Sicilia’s Mount Etna – One of the Most Thrilling Locations on the Italian Winemaking Scene
The tallest active volcano on the European continent, nearly 11,000 feet high, Sicily’s Mount Etna supports extensive orchards and vineyards on its lower slopes, blessed with fertile volcanic soils. Wine Guide Gambero Rosso describes the area as “one of the most thrilling locations on the Italian winemaking scene, attracting attention and investment from the rest of Sicily and beyond.” American importers of Italian wines are all scrambling to include a Mount Etna winery in their portfolios so that they can bring these extraordinary wines to the United States. San Francisco Bay Area importer Oliver McCrum is now representing the organically farmed Girolamo Russo estate on the north side of Etna near the town of Passopisciaro. Giuseppe Russo was a concert pianist before taking over the family business in 2005 after his father Girolamo died in 2003. He cultivates Nerello Mascalese, the noble grape of Mount Etna, which makes complex wines from the complex volcanic soils of the area. The reds show an impressive delicacy as well as great structure. Giuseppe Russo farms 15 hectares of vines in three different crus, San Lorenzo, Feudo, and Feudo d’Mezzo. Many of the vines are around 100 years of age. The winery produces just 2000 cases of wine. The Etna Rosso Feudo won the coveted Gambero Rosso Tre Bicchieri award in 2007 and again in 2010, while the Etna Rosso San Lorenzo won the award in 2009.
Antica Tenuta del Nanfro
Antica Tenuta del Nanfro is located in Sicilia near the ancient city of Caltagirone, which had been dominated by the Arabs first and then the Normans, who left behind rich palaces, the cathedral and several churches, the Nobles Club house, the City Hall near the theater, the Bourbon prison now a museum and the marvelous Santa Maria Steps. In the 19th Century, grandfather Lo Certo ran a wine shop, where Sicilian gourmets and wine connoisseurs would come to buy and taste the best local wines. He then purchased land in the Cerasuolo di Vittoria district, planted vineyards, and began to make his own wine. Today, the wine shop is run by Lo Certo’s son Nino Lo Certo, and the winery is managed by his grandson Concetto Lo Certo. Organically farmed, the Nanfro estate covers 49 hectares, 7 hectares planted to olive groves and 37 hectares planted to vineyards, including the red grapes Frappato di Vittoria and Nero d’Avola and to the white grapes Inzolia, Chardonnay, and Grillo.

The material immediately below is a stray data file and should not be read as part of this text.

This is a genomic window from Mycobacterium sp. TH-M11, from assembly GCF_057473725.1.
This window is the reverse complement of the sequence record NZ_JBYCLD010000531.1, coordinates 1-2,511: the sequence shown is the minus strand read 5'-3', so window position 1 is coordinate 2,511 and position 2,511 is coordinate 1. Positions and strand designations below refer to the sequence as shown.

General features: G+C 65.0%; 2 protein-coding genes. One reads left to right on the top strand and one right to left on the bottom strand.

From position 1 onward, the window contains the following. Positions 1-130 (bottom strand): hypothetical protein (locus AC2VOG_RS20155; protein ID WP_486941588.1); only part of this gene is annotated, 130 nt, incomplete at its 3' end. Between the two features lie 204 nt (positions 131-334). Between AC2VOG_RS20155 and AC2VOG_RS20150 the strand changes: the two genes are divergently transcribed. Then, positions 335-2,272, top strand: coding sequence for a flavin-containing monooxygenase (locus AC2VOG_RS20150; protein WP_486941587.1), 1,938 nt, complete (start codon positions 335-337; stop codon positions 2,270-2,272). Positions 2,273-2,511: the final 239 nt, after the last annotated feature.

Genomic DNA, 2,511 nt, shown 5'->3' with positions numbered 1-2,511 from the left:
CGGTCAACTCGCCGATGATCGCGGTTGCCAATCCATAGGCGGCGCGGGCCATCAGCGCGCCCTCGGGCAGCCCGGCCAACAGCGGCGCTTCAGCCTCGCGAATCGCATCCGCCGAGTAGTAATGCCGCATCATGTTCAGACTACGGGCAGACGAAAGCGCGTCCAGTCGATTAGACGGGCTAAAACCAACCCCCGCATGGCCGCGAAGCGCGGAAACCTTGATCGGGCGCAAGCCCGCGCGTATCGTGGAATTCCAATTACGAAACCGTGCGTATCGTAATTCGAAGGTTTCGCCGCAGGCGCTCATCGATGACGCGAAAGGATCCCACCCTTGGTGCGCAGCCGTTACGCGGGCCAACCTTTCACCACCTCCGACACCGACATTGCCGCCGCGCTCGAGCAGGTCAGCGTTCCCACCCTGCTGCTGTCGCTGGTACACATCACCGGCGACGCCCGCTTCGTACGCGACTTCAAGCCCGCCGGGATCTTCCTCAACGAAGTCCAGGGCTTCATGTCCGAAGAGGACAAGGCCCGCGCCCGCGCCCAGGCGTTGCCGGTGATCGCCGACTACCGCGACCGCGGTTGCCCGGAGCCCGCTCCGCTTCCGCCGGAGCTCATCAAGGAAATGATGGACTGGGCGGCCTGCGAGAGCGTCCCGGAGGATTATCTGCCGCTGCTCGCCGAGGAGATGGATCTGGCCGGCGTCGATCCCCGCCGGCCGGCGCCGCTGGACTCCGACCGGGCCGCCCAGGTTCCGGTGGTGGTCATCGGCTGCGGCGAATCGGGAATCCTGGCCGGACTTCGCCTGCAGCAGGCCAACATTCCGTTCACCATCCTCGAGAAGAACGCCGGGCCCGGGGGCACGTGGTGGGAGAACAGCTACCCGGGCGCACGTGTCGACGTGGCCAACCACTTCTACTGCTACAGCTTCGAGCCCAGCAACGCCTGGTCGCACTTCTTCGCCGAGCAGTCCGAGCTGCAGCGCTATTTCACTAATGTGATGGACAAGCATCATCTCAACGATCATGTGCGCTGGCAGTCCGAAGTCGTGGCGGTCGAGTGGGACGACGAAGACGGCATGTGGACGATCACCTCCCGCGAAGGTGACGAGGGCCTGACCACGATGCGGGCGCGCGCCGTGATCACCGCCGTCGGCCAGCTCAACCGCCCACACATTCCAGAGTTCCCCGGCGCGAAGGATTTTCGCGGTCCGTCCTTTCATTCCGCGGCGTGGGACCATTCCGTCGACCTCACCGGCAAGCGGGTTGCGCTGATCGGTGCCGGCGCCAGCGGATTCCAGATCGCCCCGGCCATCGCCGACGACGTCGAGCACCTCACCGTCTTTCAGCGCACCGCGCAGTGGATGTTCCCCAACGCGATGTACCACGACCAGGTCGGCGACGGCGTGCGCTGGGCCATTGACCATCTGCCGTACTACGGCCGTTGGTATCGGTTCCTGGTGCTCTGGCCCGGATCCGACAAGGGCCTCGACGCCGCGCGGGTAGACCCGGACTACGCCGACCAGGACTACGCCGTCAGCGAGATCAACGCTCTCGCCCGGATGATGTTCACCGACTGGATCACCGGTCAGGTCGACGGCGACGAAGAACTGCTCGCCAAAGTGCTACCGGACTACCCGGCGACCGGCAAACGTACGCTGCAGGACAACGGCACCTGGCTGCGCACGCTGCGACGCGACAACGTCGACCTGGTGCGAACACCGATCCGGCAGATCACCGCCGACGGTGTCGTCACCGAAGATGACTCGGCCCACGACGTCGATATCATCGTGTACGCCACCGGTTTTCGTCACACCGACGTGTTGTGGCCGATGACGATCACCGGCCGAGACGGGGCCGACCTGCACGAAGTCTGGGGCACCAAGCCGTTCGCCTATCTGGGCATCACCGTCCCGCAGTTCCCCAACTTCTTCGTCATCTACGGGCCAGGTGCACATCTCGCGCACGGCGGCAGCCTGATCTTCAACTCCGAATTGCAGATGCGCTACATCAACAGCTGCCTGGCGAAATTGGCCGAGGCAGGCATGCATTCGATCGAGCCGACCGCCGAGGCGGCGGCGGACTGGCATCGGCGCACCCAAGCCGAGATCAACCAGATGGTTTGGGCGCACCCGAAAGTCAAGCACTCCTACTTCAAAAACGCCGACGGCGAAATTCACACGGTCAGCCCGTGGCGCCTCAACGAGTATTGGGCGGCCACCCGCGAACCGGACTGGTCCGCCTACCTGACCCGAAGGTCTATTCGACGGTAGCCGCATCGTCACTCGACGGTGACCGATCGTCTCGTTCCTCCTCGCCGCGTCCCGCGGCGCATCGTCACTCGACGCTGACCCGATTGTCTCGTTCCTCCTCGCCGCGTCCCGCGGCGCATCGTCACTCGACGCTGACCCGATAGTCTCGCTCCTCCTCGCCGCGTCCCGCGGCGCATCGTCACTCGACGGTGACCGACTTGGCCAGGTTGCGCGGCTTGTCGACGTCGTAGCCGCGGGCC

Since the late 1800s, the Mancini family has been cultivating grapes on the island of Sardegna in the heart of the Gallura growing area. In 2002, Giovanni Mancini founded Cantina Pedres so that he could make wine from the family’s own vineyards instead of selling the grapes to others. The family owns 100 acres at an altitude of 1000 feet, located in the municipalities of Monti and Calangianus, where they cultivate the wines of the region, mostly Vermentino di Gallura, but also Moscato di Sardegna, and Cannonau di Sardegna. They also grow very small amounts of Cabernet Sauvignon, Merlot, Sirah, and Sangiovese. The Vermentino di Gallura Superiore Thilibass was honored with Gambero Rosso’s Tre Bicchieri award in 2009 and 2010.